SAME-SEX: SAME ENTITLEMENTS BILL 2007
Opening Statement of Graeme Innes AM, Human Rights Commissioner of the Human Rights and Equal Opportunity Commission to the Ad Hoc Committee
13 September 2007
Ph. (02) 9284 9600
As this Committee knows well, in April 2006 the Human Rights and Equal
Entitlements National Inquiry. Since that time we have travelled around
Australia to hear, first hand, about the impact of discriminatory laws on
same-sex couples and their children. We produced two discussion papers and
received 680 written submissions from across Australia. And our final report was
tabled in Parliament on 21 June 2007.
Our Inquiry put federal laws under
the human rights microscope and we found that 58 federal laws breach the right
to be protected from discrimination on the grounds of sexual orientation.
The discrimination against same-sex couples is there on the statute
books in black and white. And the discrimination exists around basic issues of
employment, workers’ compensation, tax, social security, veterans’
entitlements, health care, superannuation, aged care and migration. I am still
incredulous that there could be such blatant and widespread discrimination
against an entire sector of our community in such fundamental areas of
Let me give you one example. One of the minimum conditions of
employment protected under the federal WorkChoices scheme is personal or
carer’s leave. This protects a worker’s right to take leave to care
for or grieve for ‘immediate family’ or a ‘member of his or
her household’. However, these leave entitlements are not protected for
couples in same-sex relationships in the same way as they are for couples in
opposite-sex relationships. This is because a same-sex couple does not
necessarily fit into the relevant definitions.
As one couple told
[O]ne of us had to have surgery in 2004, and the other needed to take some
time off work to provide post-operative care. This leave could not be taken as
family carer leave, as would be the case for an opposite sex
This unequal protection in the workplace extends to parental
leave, and a whole range of other entitlements as well.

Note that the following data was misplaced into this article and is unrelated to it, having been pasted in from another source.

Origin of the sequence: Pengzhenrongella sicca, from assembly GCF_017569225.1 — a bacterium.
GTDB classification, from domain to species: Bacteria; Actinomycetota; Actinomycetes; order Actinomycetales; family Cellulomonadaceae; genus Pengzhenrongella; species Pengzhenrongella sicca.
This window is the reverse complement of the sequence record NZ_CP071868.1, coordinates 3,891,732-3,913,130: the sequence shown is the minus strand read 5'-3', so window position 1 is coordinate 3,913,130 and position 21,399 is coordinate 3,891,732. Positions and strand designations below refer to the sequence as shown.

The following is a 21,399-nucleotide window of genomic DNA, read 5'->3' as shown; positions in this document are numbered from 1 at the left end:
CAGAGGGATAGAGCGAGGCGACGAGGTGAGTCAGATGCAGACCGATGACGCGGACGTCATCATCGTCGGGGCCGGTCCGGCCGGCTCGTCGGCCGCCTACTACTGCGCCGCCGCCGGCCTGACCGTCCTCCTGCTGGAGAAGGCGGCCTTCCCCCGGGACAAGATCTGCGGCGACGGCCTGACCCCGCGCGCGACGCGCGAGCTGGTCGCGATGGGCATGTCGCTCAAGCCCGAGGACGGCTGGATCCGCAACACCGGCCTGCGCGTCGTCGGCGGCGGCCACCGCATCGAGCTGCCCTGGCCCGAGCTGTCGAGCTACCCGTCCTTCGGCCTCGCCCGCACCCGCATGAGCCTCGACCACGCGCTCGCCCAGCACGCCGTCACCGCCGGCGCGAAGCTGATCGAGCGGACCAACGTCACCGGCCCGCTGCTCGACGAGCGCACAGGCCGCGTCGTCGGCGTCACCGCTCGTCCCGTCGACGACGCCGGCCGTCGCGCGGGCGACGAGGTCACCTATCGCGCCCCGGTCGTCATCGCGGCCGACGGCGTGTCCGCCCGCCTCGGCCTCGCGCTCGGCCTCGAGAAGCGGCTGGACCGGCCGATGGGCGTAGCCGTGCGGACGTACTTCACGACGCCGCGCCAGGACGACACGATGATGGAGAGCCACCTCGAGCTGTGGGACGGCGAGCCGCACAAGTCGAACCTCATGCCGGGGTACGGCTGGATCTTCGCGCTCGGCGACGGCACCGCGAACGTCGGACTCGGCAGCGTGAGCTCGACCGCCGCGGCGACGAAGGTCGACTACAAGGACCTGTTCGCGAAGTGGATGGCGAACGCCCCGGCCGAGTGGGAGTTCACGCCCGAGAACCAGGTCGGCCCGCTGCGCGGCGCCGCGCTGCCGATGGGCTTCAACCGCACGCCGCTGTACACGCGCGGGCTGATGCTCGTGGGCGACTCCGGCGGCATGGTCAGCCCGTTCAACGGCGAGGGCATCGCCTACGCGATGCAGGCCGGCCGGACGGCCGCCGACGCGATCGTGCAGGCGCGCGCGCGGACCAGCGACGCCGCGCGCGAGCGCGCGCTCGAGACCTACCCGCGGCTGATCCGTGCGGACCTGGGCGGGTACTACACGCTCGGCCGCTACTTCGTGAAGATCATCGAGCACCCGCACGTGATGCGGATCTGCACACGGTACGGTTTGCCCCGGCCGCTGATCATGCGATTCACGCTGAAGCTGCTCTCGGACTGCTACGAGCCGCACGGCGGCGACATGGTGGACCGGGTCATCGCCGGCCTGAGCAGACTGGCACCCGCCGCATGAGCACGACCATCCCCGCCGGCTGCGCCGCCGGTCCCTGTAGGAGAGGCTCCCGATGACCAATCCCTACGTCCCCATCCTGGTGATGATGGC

the discrimination doesn’t stop at same-sex couples. Of the estimated
20,000 plus same-sex couples in Australia - and the recent census suggests the
figure is actually closer to 50, 000 couples - approximately 20% of lesbian
couples, and 5% of gay male couples, are raising children.
and some state and territory laws, fail to recognise both same-sex parents as
genuine parents. The consequence is that same-sex couples are frequently denied
access to entitlements which are intended to help parents financially support
their children. And when you deny financial benefits to same-sex parents, you
inevitably sacrifice the best interests of the children being raised by that
As one person said to us:
If benefits to couples are designed to promote the interests of children,
then how can one possibly justify withholding those benefits from some children
for no other reason than that their parents are both of the same
The only good thing about the blatant nature of the
discrimination against same-sex couples is that it is easily fixed. Since the
discrimination is directly attributable to the way the laws define who qualifies
as a person’s partner; the solution is to amend those definitions so that
a same-sex partner is included.
The Same-Sex: Same Entitlements
Bill appears to have substantially adopted our recommendations insofar as
they relate to including same-sex couples in the definition of a ‘de facto
relationship’. We commend the Bill to this committee for that
There is still some way to go before same-sex parents and their
children are recognised with equality. As our report discusses, addressing the
discrimination against children of same-sex couples involves amendment of the
federal Family Law Act, federal financial laws and some state and territory
The Same-Sex: Same Entitlements Bill makes a start to
amending the Family Law Act regarding parenting presumptions for lesbian
couples. The Bill also seeks to amend the definition of
‘step-parent’ in some legislation. But there still needs to be
changes to state and territory laws regarding parenting presumptions and
adoption. And there needs to be greater clarity in federal financial laws
regarding the status of parenting presumptions. We understand that it may take a
bit more time to achieve these goals given the need for coordination between
state, territory and federal jurisdictions.
Before I answer any
questions you may have, I just want to say that over the past year I have been
incredibly moved by those people in the gay and lesbian community who have made
it very clear to me that there is only one thing that they want: to be treated
equally; no more and no less than any other Australian. Just equal.
legislation listed in our report fails the litmus test which all Australians
apply in the schoolyard, the workplace and the sports field - the fair go test.
As 71 per cent of Australians agreed in Get Up’s recent Galaxy poll, to
treat people differently simply because of who they love is just not fair.
This Same-Sex: Same Entitlements Bill goes a substantial way
towards making Australian law fairer to people in same-sex relationships. I
again commend the Bill to this Committee for that reason.
Thank you. I would be pleased to answer any questions you may have.